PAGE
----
29 Matching Annotations
  1. May 2021
  2. Apr 2021
    1. We will dispatch rewards from our factory to our FOUR 3rd party fulfillment centers, to keep things as friendly* as possible worldwide in accordance with all worldwide laws. *"Friendly" to us means: We will collect and pay VAT/Taxes upon importing to our  fulfilment centers on everyone's behalf so we can send your rewards DDP vs DAP.  If we were not "Friendly" - we would send games direct (DAP) and you would have to pay VAT and admin fees as well as a postal fee to "pick up" your reward locally - vs DDP where that is all done for you and the reward is delivered to your doorstep, "friendly".  It costs lots of money to ship 4 containers to 4 different fulfilment centers - but we do that in an effort to help our backers and to be *friendly.
  3. Mar 2021
  4. Dec 2020
  5. Nov 2020
    1. Everyone working in a TypeScript project that grows beyond a certains limit will eventually experience the situation commonly described as path hell, the snippet below is an example of such hell.
    1. The rule is written @forward "<url>". It loads the module at the given URL just like @use, but it makes the public members of the loaded module available to users of your module as though they were defined directly in your module. Those members aren’t available in your module, though—if you want that, you’ll need to write a @use rule as well.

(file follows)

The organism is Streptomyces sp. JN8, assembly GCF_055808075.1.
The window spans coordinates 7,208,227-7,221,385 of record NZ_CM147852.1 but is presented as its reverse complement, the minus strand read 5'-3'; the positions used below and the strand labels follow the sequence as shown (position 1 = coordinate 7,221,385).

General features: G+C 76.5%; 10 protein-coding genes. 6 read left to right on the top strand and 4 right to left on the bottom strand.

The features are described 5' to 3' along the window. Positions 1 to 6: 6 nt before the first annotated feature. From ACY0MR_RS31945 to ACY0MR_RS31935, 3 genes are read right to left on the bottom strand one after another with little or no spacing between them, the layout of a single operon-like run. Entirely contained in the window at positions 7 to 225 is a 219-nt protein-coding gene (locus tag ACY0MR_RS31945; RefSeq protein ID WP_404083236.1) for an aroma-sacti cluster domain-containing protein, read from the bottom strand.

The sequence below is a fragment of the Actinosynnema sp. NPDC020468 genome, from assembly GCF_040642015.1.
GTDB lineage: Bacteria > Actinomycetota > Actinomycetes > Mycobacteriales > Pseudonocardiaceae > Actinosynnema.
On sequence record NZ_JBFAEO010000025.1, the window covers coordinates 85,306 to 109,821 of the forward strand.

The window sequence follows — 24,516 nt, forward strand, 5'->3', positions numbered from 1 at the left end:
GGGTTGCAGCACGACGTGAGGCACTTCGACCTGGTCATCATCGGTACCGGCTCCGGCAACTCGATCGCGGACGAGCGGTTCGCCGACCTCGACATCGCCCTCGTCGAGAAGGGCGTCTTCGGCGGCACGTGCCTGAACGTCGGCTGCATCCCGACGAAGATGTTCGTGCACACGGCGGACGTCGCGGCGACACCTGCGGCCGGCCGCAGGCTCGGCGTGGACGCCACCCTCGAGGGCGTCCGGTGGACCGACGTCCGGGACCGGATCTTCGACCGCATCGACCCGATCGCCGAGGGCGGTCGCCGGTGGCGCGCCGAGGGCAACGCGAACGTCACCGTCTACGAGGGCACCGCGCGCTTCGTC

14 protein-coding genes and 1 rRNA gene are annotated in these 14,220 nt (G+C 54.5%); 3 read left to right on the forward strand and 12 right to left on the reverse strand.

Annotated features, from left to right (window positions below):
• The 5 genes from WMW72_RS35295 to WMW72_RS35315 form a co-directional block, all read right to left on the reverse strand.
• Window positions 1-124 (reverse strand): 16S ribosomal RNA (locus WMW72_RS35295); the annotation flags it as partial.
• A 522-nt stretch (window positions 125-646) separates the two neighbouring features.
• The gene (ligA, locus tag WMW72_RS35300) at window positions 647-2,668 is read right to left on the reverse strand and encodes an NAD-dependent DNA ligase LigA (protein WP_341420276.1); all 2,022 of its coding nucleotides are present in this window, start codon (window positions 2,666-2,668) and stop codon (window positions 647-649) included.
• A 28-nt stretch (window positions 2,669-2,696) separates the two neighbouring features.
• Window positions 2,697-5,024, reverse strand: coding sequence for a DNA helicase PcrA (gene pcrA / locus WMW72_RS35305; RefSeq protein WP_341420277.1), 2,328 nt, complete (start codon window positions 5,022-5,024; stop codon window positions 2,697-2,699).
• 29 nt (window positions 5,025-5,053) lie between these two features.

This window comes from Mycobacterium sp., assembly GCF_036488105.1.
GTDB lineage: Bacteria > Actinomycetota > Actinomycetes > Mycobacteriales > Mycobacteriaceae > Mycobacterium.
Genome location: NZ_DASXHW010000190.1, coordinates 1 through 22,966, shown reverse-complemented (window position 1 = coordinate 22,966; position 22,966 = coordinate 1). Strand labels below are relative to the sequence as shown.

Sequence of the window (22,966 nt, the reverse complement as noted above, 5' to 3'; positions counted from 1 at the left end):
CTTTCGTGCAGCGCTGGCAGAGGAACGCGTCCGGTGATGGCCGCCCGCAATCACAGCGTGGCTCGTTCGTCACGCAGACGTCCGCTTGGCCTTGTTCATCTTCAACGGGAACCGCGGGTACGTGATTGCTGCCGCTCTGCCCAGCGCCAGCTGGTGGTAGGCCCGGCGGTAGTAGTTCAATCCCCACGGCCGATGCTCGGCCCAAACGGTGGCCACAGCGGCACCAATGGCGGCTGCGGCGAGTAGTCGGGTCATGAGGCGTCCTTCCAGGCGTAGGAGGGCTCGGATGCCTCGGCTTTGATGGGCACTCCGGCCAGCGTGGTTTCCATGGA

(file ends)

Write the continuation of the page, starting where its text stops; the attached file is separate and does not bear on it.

Just like how you have to also import (@use) a JS module if you want to use it locally, even if you export (@forward) it.

    1. The new @use is similar to @import. but has some notable differences:
    2. In brief, @import is being replaced with more explicit @use and @forward rules. Over the next few years Sass @import will be deprecated, and then removed.
    3. When you use a function like color(). it’s impossible to know exactly where it was defined. Which @import does it come from?
    1. Unlike some other languages, Sass doesn’t require that you use ./ for relative imports. Relative imports are always available.
    2. We’ve written a migration tool that automatically converts most @import-based code to @use-based code in a flash.
    3. The @import rule has a number of serious issues:
    1. The sass-loader uses Sass's custom importer feature to pass all queries to the Webpack resolving engine. Thus you can import your Sass modules from node_modules. Just prepend them with a ~ to tell Webpack that this is not a relative import: @import '~bootstrap';
  6. Oct 2020
    1. Maybe of interest for some readers here: With your plugin, it's also straightforward to import the "tweets.csv" file from the official Twitter archive, which contains all the tweets (and a lot of metadata) from one's personal account. Still don't know what to do with this in TiddlyWiki, but there is certainly potential...
  7. Sep 2020
    1. Even though it works much like a function, import() is an operator
    2. The module specifier is always fixed. That is, you can’t change what you import depending on a condition. And you can’t assemble a specifier dynamically.
  8. Apr 2020
  9. Nov 2019
    1. To make this even easier, you can also simply import @testing-library/react/dont-cleanup-after-each which will do the same thing.
  10. Sep 2019
  11. Sep 2018